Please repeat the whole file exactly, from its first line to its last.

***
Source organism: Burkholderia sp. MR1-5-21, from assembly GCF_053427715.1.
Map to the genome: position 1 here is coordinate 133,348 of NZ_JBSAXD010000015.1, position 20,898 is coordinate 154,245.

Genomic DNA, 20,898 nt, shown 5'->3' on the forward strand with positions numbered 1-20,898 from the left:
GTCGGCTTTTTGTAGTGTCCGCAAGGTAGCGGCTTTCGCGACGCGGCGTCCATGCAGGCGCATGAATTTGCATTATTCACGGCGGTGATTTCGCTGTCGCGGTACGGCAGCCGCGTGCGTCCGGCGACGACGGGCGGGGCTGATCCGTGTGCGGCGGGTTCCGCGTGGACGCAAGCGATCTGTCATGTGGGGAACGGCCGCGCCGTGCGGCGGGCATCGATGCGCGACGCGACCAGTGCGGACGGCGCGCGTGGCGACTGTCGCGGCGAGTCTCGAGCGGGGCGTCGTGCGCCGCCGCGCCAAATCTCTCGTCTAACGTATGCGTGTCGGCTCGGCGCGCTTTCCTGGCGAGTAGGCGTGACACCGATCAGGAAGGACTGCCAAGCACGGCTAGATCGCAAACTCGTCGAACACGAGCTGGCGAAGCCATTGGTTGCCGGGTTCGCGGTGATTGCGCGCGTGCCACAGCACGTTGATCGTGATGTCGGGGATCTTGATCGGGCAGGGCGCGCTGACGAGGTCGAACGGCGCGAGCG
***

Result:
Source organism: Burkholderia sp. MR1-5-21, from assembly GCF_053427715.1.
Map to the genome: position 1 here is coordinate 133,348 of NZ_JBSAXD010000015.1, position 20,898 is coordinate 154,245.

Genomic DNA, 20,898 nt, shown 5'->3' on the forward strand with positions numbered 1-20,898 from the left:
GTCGGCTTTTTGTAGTGTCCGCAAGGTAGCGGCTTTCGCGACGCGGCGTCCATGCAGGCGCATGAATTTGCATTATTCACGGCGGTGATTTCGCTGTCGCGGTACGGCAGCCGCGTGCGTCCGGCGACGACGGGCGGGGCTGATCCGTGTGCGGCGGGTTCCGCGTGGACGCAAGCGATCTGTCATGTGGGGAACGGCCGCGCCGTGCGGCGGGCATCGATGCGCGACGCGACCAGTGCGGACGGCGCGCGTGGCGACTGTCGCGGCGAGTCTCGAGCGGGGCGTCGTGCGCCGCCGCGCCAAATCTCTCGTCTAACGTATGCGTGTCGGCTCGGCGCGCTTTCCTGGCGAGTAGGCGTGACACCGATCAGGAAGGACTGCCAAGCACGGCTAGATCGCAAACTCGTCGAACACGAGCTGGCGAAGCCATTGGTTGCCGGGTTCGCGGTGATTGCGCGCGTGCCACAGCACGTTGATCGTGATGTCGGGGATCTTGATCGGGCAGGGCGCGCTGACGAGGTCGAACGGCGCGAGCG